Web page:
Formation and structure of tunable supramolecular complexes
Fajalia, Ankitkumar I.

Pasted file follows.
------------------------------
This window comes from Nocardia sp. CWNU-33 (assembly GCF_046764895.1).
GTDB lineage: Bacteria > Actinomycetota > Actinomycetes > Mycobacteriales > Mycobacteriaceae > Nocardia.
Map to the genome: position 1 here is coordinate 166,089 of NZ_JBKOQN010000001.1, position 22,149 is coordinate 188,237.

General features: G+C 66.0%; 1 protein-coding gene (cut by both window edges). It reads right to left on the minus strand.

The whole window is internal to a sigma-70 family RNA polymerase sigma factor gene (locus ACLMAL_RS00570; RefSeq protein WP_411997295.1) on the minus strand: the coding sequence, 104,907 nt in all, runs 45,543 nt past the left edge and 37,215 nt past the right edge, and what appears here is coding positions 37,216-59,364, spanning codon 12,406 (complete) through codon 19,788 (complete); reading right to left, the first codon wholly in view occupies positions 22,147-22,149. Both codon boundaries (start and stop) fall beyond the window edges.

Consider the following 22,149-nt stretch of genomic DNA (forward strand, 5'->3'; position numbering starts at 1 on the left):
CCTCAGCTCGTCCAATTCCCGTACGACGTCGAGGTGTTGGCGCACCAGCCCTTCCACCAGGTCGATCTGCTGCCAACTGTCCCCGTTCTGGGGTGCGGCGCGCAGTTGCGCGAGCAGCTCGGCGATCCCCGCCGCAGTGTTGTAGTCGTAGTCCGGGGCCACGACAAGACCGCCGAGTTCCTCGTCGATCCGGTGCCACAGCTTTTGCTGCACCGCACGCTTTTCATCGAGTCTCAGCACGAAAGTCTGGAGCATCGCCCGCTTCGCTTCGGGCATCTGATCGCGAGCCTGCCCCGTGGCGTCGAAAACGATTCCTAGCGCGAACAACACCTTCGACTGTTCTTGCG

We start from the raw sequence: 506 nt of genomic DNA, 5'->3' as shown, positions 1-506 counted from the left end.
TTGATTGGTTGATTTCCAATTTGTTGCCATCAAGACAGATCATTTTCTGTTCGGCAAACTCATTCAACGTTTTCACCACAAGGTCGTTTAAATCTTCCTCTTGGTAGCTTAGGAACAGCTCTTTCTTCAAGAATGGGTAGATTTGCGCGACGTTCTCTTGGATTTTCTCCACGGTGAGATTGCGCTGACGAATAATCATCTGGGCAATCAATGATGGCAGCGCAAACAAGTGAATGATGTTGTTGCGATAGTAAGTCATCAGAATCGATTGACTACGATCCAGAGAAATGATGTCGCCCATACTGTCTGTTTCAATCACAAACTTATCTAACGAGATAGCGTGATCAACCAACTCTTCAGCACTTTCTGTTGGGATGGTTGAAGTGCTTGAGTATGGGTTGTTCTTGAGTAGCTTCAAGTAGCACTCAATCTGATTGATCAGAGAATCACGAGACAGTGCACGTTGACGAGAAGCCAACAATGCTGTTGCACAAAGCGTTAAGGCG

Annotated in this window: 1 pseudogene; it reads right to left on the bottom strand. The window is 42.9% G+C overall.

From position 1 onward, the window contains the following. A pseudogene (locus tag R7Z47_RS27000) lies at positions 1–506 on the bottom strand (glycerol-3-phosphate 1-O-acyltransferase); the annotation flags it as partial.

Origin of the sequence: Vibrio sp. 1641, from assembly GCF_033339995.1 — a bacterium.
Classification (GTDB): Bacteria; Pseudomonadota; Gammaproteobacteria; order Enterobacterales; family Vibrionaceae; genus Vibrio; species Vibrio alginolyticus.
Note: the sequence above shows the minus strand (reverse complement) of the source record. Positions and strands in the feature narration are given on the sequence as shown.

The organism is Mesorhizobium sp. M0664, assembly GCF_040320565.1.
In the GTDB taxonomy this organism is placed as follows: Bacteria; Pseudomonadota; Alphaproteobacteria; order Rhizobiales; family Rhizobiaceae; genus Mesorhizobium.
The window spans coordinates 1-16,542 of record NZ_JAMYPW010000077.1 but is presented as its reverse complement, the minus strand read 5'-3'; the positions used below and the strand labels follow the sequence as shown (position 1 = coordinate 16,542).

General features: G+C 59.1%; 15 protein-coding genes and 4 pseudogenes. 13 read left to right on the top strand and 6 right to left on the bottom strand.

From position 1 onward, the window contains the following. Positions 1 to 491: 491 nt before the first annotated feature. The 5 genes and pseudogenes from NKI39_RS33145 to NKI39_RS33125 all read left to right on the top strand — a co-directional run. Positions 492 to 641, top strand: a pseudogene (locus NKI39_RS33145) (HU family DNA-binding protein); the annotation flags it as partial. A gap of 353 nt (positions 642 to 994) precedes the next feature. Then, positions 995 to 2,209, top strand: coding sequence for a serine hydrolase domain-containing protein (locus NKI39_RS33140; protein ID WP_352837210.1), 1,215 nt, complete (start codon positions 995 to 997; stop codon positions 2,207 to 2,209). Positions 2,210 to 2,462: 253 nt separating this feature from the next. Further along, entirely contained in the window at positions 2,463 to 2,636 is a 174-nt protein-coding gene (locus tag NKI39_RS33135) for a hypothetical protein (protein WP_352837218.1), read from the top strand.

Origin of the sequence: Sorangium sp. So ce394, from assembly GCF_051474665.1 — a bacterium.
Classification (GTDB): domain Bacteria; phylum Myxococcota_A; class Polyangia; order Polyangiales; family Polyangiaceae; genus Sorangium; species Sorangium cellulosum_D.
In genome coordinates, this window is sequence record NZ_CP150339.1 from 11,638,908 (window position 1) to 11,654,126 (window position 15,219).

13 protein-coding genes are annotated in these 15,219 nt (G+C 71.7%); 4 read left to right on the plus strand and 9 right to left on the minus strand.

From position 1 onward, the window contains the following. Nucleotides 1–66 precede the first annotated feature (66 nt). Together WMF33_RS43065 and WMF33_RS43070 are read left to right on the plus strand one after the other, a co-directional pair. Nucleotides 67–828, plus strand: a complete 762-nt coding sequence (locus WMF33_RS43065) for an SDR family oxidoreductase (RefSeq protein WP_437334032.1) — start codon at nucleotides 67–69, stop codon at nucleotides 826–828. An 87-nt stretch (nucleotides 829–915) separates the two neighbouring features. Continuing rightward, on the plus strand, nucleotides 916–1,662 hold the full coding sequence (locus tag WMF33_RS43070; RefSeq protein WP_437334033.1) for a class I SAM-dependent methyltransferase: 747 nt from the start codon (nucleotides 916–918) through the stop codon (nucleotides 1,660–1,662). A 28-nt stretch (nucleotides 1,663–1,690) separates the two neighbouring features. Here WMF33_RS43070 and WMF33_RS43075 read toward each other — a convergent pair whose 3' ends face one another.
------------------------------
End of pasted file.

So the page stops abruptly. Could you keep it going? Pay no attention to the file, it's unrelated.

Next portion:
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The spontaneous organization in aqueous solution of amphiphilic molecules such as surfactants, and their interactions with other macromolecules present in solution is of great fundamental and technological interest. The self-assembly of amphiphiles and their interactions with other molecules is dictated by their inherent properties (e.g., molecular structure, chemical composition) as well as by their surroundings (e.g., solutes, co-solvents, temperature, pH). Such interactions and the effects of solution conditions on them have been addressed in this dissertation. The effects of cyclodextrins (CDs) on the formation and structure of common surfactant molecules, a single-tail surfactant, sodium dodecyl sulfate (SDS) and a double-tail surfactant sodium bis(2-ethylhexyl) sulfosuccinate (AOT), have been investigated. CDs are known to bind to surfactant molecules (forming inclusion complexes) below the surfactant critical micelle concentration (CMC); however, CD interactions with surfactant micelles (above the CMC) are still not well understood. In particular, direct structural evidence of CD localization in micellar solution is lacking. Direct evidence of CD location in the micelle core using small angle neutron scattering (SANS) contrast matching has been provided here. Furthermore, the effects of cyclodextrin type and concentration on the aggregation behavior of the surfactants, the micelle structure, and the inter-micelle interactions have been discussed. Such results are particularly important in pharmaceutical formulations where CDs are utilized for encapsulation of actives. The dissertation has further explored the effects of polar organic solvents on polymer-surfactant interactions. Mixtures of surfactants and polymers are widely used in aqueous media to provide structure, solubilization domains and/or colloidal stability. The solution behavior and interactions between polymers and surfactants can be profoundly affected by the presence in water of polar organic solvents, which are ubiquitous in pharmaceutical, coating, and home/personal care formulations. Specifically, the effect of ethanol and/or isopropanol on the association behavior of two different water soluble polymers (1) ethyl (hydroxyethyl) cellulose (EHEC) and (2) poly (ethylene oxide) (PEO), in the presence of surfactant sodium dodecyl sulfate were investigated. Addition of alcohol was found to alter both the polymer and the micelle structure and the interactions between them as evidenced by small-angle neutron scattering (SANS) measurements. Finally, the Layer-by-Layer (LbL) technique was capitalized upon to generate stimuli-responsive multifunctional micro-carriers suitable for dual drug delivery applications. Mono-dispersed meso-porous silica spheres with high surface areas and large pores were synthesized and were subsequently loaded with a model drug, aspirin. The aspirin-loaded silica particles were then coated via LbL with polyelectrolyte/polypeptide/cyclodextrins based multilayers, embedding another model drug in form of inclusion complex with the cyclodextrins, thus, proving a dual cargo carrying capability in these particles. The stimuli-responsive release of the encapsulated model drugs from the micro-carriers was successfully demonstrated and their observed release mechanisms have been elucidated.